Reutemann uses ETFs for his trend-following system of investment management.
“I don’t like individual stocks, and I don’t like mutual funds,” Reutemann says.
Costs are relatively low
One reason Reutemann, like many other managers, likes ETFs: low cost. Many advisers charge a percentage of the client’s assets to manage money, often as much as 1%. The average stock fund charges about 1.5% in fees. It’s tough to produce decent returns for clients when you’re taking 2.5% or more in expenses every year.
Many ETFs, however, charge 0.4% or less each year. Schwab U.S. Large-Cap ETF, the cheapest ETF, charges 0.08% a year — $8 on a $10,000 investment.
An adviser can keep a client’s portfolio in ETFs and still have lower expenses than many actively managed mutual funds. Advisers also like ETFs for hedging against market declines — and for giving investors exposure to areas that had long been either too risky or too expensive for ordinary investors.
You can buy ETFs that invest in physical commodities, such as gold, silver, platinum and palladium. SPDR GoldShares, which invests in gold bullion, has attracted $40.2 billion since its inception in November 2004.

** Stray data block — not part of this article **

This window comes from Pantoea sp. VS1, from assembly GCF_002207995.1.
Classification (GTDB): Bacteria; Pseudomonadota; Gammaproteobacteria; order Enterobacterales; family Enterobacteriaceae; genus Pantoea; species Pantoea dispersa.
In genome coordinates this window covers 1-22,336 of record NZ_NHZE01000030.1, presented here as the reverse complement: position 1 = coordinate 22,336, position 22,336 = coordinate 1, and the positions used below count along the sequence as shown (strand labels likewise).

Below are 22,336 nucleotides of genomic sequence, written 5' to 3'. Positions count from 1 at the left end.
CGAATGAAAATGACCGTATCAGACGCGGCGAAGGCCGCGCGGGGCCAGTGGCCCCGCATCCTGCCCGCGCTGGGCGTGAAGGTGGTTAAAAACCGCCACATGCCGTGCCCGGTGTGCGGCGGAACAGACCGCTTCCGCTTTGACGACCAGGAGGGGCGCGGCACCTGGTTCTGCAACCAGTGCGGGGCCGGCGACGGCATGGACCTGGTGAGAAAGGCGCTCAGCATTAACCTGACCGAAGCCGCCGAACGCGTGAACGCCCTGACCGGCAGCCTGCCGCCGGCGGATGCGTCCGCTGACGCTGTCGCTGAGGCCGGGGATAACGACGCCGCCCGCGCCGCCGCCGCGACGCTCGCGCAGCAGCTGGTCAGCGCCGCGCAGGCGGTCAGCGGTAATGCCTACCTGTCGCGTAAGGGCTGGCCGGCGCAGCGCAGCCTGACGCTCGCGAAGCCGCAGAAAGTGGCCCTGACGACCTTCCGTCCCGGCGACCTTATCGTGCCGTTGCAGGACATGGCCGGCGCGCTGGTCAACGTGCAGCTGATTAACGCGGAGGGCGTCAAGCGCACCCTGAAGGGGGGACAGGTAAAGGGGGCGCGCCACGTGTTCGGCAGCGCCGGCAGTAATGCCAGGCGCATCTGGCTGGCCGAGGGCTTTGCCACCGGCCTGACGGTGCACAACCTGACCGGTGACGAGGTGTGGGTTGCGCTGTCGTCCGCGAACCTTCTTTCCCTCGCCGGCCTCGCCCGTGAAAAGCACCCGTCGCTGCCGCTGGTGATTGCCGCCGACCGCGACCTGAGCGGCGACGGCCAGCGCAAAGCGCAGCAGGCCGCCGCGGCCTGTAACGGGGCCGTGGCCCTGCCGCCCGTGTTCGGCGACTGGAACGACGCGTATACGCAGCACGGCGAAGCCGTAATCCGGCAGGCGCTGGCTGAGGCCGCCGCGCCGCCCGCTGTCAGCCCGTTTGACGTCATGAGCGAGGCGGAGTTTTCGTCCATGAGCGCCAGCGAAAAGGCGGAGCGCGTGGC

Other ETFs invest in broad ranges of commodity futures. And you can now choose among more than 100 bond ETFs, including one that invests entirely in Treasury bills — effectively, an exchange traded money fund.
The powerful interest in ETFs from institutional investors and from individuals almost guarantees that the industry will continue to grow rapidly in the next 10 years, although perhaps not as rapidly as in the past 10 years. The biggest danger, however, is that in the rush to gather new assets, investors’ best interests will get overlooked.
For example, says MarketRiders’ Tuchman, many new index funds use indexes that have been created just for the fund. Without back data on how the index has performed over time, it’s hard to evaluate the fund.
And that trend makes him worry.
“If Wall Street can find a way to make money off the unsuspecting investor, it will,” Tuchman says.
* Rebalance shares the same investment platform as MarketRiders.